Bring it on, I say. My local ticket office has 2 windows, one usually open with a bored looking staff member, 2 others standing in the back yacking to each other. The staff on the platform are much friendlier. Maybe they stick the surly ones in the office where they can't upset too many people.

You're welcome, B.

Oxford Circus isn't going to get a Visitor Information Centre because the idea is that tourists visit it once on arrival in London or even prior to that. Hence they are at Heathrow, Gatwick, St Pancras and some of the principal London termini.

You are more likely to see at future Visitor Information Centre at Gare du Nord than at Oxford Circus.
I was about to make the same point to Geofftech as Pedantic of Purley has made.

You don't need to sell tickets to tourists at Oxford Circus as they should buy an Oyster when they first arrive at the airport (how else do you get into central London). In theory it should be easier for tourists to top up at a machine too as they can change the language of the machine.
And if those passengers (NOT customers) from abroad use their 'local' contactless card to pay, that's also a cash transaction charge for each journey. Given their rate of travel, many may not reach any fare-capping level. That's great - come to London and we'll rob you legally.
As others have mentioned, Shepherd's Bush was closed a few weeks back. So far all they've done is removed the queue barriers from outside the windows (for all the "nobody uses it" comments, it always seemed to have a long queue!) and put some blue TfL vinyls over the windows.

The ticket machines may have had their software upgraded but at any time of the day I've been past most are happily flashing the message that they're out of change, which I've never had from a ticket office!

I'm not sure what the plans are to reorganise the actual ticket office area. A big design problem with the current layout is that on entry the entry barriers and escalators are on the left, whereas the ticket machines are on the right, so people buying tickets have to cross the flow of people exiting the station twice to make a purchase! Somehow I can't see this changing without some major design changes!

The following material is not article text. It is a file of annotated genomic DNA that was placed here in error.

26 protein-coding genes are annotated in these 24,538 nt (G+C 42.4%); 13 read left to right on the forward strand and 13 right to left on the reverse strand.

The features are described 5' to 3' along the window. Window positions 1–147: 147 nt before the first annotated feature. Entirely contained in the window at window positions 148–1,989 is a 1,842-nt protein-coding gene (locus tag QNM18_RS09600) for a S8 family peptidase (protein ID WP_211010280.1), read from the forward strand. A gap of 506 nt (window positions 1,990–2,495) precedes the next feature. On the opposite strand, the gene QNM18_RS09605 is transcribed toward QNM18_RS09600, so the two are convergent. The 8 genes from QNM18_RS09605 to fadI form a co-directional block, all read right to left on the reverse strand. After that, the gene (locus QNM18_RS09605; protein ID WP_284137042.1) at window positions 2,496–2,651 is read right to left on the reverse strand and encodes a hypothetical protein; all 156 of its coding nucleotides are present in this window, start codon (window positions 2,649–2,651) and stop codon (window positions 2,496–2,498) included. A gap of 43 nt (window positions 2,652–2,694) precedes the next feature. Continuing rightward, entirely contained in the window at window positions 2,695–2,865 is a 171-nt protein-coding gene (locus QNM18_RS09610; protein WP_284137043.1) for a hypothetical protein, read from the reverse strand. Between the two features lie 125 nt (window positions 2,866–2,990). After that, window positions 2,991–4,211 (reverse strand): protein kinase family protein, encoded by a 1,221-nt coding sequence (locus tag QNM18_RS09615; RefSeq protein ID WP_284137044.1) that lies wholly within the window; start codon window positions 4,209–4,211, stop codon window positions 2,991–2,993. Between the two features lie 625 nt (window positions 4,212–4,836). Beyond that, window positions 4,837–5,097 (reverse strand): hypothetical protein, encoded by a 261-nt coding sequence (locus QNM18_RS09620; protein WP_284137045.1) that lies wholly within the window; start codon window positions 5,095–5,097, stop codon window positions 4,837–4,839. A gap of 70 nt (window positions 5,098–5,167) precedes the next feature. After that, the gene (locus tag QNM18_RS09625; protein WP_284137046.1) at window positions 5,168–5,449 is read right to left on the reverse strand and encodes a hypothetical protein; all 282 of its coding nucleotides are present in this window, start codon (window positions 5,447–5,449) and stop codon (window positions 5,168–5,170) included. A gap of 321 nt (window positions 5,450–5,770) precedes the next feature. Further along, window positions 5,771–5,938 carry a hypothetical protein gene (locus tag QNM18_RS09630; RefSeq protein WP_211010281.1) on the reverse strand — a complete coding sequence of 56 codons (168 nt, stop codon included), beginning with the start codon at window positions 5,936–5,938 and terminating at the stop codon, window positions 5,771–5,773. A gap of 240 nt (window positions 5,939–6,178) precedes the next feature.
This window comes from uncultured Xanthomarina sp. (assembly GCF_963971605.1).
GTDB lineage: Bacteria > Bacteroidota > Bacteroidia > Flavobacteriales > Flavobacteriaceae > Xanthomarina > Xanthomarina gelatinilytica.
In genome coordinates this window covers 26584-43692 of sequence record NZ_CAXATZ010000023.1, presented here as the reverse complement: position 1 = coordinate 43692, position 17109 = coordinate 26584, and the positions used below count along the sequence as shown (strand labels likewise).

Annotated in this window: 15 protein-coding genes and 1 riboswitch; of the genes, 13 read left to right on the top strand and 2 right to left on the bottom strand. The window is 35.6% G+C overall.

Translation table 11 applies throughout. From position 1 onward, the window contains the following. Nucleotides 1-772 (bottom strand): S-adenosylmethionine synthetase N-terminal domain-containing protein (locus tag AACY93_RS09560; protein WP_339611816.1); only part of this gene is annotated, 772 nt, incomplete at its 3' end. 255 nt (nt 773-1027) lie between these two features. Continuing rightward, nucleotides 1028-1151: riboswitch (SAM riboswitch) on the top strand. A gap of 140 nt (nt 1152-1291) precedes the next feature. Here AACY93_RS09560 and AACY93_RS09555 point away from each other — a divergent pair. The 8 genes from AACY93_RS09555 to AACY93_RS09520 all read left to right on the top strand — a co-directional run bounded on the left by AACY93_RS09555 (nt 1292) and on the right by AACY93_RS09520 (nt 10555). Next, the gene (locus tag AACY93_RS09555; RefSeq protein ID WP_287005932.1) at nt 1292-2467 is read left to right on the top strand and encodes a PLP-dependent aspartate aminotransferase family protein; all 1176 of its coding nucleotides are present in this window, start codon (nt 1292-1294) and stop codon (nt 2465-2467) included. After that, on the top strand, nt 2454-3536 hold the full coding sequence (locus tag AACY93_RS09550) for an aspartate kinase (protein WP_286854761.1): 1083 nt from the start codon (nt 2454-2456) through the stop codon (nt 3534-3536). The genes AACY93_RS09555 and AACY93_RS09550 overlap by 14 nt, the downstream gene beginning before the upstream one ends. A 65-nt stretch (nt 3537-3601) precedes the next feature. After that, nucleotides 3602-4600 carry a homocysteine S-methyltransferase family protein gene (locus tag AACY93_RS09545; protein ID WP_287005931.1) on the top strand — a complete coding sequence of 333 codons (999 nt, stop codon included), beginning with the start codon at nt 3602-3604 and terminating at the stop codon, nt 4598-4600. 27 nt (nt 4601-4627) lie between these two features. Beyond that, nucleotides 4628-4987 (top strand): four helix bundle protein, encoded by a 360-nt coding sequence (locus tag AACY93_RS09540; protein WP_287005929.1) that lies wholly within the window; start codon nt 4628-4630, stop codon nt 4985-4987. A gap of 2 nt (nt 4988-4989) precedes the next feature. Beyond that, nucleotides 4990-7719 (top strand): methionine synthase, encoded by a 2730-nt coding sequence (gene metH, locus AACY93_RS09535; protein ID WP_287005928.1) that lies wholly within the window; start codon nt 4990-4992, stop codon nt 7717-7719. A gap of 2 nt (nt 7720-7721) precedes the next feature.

In terms of more staff on the floor, I haven't seen much of this in evidence yet. Maybe there's the one person who would have been in the ticket office joining the existing person at the gateline, but that's it. No sign of anyone down on the platforms (sorely needed at busy times).
Anon @1:34

Have you ever used contactless payment on TfL? You get a single daily charge on your account, regardless of how many journeys you make.

As for foreign transaction fees - these are the responsibility of the bank, not TfL, and are something that visitors to the city would face every time they are using their card (including at TVMs or ticket offices!). TfL are minimising the impact by consolidating charges on a daily basis.

Fee-free products exist (e.g. in the UK Halifax Clarity, Nationwide Select, in the US BofA Travel Rewards, Amex Platinum...) - and I would wholeheartedly encourage frequent travelers to take out a fee-free product for travel.